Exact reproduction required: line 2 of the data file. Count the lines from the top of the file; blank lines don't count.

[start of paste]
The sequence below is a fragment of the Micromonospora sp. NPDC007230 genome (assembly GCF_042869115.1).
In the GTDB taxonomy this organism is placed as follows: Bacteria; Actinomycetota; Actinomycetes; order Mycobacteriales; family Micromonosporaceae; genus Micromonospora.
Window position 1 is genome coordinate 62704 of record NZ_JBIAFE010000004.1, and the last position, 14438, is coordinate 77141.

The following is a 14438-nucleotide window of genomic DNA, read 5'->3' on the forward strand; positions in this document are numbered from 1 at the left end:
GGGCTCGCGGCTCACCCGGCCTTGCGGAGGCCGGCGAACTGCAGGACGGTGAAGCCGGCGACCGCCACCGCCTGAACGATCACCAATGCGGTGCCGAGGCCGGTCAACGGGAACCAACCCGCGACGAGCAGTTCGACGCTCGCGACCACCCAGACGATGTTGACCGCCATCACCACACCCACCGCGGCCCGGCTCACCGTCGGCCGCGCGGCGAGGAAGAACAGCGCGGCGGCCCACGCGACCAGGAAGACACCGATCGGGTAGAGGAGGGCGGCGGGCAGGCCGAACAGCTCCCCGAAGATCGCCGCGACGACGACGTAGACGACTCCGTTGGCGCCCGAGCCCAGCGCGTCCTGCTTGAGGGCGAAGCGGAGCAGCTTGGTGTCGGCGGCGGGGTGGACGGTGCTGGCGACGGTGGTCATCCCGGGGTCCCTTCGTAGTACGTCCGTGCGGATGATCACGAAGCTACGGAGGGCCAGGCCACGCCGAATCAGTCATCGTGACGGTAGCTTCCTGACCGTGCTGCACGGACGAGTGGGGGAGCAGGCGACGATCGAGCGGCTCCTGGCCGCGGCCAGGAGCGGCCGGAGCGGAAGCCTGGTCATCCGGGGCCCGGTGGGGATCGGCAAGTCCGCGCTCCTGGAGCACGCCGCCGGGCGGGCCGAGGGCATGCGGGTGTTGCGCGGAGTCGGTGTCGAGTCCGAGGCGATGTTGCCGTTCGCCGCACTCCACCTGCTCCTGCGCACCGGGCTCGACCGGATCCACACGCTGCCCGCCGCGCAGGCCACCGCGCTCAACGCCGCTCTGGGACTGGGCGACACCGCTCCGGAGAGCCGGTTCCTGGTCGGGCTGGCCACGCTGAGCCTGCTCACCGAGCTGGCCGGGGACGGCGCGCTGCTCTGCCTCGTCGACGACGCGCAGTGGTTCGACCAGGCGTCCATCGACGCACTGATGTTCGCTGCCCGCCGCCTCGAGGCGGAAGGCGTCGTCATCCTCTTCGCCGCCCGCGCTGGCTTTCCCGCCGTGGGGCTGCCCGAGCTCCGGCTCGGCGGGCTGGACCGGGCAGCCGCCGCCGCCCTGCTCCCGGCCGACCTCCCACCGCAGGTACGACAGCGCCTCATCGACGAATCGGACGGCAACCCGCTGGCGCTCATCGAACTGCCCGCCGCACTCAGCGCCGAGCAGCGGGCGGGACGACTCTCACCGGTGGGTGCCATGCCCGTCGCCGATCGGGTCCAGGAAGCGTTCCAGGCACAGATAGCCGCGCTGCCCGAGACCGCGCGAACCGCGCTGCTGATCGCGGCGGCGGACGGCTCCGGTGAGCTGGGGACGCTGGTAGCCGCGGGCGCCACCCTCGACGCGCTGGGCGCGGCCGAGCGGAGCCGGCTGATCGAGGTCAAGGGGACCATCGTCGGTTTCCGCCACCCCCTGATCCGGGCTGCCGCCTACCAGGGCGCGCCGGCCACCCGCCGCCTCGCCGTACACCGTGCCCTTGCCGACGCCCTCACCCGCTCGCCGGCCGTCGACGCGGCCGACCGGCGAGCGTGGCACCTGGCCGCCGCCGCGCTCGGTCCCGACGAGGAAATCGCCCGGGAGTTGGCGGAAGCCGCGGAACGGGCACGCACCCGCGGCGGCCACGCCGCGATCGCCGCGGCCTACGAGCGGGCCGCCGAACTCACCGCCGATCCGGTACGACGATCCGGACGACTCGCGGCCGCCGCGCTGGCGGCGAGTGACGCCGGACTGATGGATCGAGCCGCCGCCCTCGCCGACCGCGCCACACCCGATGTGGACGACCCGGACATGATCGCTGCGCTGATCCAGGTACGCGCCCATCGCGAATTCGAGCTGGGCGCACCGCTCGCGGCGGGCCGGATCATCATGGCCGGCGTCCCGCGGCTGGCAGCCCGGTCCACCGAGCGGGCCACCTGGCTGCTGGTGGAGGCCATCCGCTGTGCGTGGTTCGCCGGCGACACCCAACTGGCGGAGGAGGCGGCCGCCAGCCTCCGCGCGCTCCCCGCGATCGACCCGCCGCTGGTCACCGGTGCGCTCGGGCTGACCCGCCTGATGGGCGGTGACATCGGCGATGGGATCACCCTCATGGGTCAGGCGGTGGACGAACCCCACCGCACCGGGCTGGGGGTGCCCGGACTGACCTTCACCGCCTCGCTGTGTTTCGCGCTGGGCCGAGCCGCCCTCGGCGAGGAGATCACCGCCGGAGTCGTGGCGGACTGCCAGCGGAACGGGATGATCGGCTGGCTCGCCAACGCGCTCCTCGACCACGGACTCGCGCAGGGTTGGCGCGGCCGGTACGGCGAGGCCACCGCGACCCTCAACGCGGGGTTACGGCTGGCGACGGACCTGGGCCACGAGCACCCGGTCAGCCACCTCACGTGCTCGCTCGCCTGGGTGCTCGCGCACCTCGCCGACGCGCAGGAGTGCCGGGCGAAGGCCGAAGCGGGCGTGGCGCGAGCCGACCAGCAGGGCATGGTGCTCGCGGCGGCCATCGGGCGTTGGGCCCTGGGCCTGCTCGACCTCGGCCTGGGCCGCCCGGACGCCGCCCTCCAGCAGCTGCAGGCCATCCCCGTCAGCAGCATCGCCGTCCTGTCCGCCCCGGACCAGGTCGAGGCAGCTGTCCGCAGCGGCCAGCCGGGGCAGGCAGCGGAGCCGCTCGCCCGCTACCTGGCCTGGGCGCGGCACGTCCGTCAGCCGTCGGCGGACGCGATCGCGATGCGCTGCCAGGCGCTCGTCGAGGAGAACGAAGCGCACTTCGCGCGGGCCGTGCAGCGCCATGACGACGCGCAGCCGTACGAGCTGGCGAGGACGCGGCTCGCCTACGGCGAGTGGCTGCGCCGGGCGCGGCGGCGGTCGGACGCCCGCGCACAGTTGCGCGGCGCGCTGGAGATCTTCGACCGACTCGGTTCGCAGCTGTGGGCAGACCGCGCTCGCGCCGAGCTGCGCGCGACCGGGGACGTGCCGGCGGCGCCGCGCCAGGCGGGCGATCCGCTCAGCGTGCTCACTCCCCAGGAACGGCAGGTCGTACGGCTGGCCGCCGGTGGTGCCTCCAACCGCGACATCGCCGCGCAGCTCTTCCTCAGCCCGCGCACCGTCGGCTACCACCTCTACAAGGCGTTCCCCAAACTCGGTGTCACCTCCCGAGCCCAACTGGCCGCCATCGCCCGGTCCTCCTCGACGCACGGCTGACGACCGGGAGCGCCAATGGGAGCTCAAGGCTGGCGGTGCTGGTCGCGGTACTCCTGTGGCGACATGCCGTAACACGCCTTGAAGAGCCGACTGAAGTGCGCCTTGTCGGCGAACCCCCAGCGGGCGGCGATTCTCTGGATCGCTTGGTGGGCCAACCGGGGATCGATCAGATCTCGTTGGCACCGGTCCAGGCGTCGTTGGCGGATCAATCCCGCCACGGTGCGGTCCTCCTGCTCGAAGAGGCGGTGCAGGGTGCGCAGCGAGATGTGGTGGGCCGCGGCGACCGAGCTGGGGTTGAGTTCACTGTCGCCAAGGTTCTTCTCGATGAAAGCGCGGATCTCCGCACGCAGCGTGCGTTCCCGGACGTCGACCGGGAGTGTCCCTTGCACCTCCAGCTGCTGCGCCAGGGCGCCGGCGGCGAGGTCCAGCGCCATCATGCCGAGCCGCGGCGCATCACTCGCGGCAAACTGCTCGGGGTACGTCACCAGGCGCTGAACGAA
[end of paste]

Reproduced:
In the GTDB taxonomy this organism is placed as follows: Bacteria; Actinomycetota; Actinomycetes; order Mycobacteriales; family Micromonosporaceae; genus Micromonospora.